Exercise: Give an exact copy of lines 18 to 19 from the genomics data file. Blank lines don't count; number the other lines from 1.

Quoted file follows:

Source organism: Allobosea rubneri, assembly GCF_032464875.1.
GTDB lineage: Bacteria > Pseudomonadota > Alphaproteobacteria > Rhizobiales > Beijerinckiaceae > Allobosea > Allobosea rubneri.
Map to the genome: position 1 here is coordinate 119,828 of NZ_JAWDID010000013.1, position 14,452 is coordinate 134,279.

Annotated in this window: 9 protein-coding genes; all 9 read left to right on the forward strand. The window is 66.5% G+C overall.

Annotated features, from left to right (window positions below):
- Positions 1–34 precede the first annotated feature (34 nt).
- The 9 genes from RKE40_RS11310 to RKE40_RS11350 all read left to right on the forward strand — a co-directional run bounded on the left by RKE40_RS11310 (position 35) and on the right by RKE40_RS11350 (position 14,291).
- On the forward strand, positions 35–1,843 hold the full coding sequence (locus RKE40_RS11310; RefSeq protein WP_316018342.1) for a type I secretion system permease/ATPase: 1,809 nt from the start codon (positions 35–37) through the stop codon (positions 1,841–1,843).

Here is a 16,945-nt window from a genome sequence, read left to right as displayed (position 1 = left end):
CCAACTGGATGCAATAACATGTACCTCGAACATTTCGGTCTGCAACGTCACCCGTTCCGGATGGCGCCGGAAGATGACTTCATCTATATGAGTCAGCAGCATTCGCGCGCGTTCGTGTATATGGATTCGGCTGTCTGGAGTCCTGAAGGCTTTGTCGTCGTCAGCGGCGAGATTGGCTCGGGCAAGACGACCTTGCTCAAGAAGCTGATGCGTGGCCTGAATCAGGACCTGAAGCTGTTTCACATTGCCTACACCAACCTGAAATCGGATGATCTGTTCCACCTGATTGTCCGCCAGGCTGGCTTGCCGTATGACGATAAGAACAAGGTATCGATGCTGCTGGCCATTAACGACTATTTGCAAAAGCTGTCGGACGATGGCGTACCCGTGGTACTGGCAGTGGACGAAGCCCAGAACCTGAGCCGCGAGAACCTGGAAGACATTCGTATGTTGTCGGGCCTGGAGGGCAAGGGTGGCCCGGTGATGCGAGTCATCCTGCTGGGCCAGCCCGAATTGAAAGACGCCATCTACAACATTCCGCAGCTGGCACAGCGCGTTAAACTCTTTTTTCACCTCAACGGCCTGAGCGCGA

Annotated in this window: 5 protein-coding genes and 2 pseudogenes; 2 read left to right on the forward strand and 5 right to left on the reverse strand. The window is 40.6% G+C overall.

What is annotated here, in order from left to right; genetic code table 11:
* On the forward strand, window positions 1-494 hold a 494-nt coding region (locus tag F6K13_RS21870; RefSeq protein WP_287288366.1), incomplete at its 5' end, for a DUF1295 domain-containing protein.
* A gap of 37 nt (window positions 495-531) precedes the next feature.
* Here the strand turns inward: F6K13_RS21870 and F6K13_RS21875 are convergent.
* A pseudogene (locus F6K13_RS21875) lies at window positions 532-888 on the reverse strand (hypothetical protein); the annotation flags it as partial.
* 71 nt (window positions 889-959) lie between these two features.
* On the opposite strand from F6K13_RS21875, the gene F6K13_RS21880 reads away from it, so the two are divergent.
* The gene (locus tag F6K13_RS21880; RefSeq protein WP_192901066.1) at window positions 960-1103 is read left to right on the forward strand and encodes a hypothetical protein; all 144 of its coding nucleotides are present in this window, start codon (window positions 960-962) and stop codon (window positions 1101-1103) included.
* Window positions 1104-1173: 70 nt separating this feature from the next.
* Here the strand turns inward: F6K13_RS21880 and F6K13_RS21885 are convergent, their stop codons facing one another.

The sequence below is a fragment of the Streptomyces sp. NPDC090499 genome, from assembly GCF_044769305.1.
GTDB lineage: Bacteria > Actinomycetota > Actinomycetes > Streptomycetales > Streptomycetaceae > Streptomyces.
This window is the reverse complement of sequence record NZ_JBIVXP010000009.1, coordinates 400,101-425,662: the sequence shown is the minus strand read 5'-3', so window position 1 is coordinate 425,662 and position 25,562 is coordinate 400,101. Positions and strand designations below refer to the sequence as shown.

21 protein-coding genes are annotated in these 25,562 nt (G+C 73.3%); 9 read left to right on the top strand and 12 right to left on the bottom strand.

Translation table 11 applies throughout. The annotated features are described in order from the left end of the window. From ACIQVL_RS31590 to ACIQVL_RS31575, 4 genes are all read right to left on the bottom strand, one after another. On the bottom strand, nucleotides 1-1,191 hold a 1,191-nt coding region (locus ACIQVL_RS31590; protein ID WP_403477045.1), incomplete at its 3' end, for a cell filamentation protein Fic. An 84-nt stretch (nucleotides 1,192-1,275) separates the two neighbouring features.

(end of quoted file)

* On the opposite strand from F6K13_RS21875, the gene F6K13_RS21880 reads away from it, so the two are divergent.
* The gene (locus tag F6K13_RS21880; RefSeq protein WP_192901066.1) at window positions 960-1103 is read left to right on the forward strand and encodes a hypothetical protein; all 144 of its coding nucleotides are present in this window, start codon (window positions 960-962) and stop codon (window positions 1101-1103) included.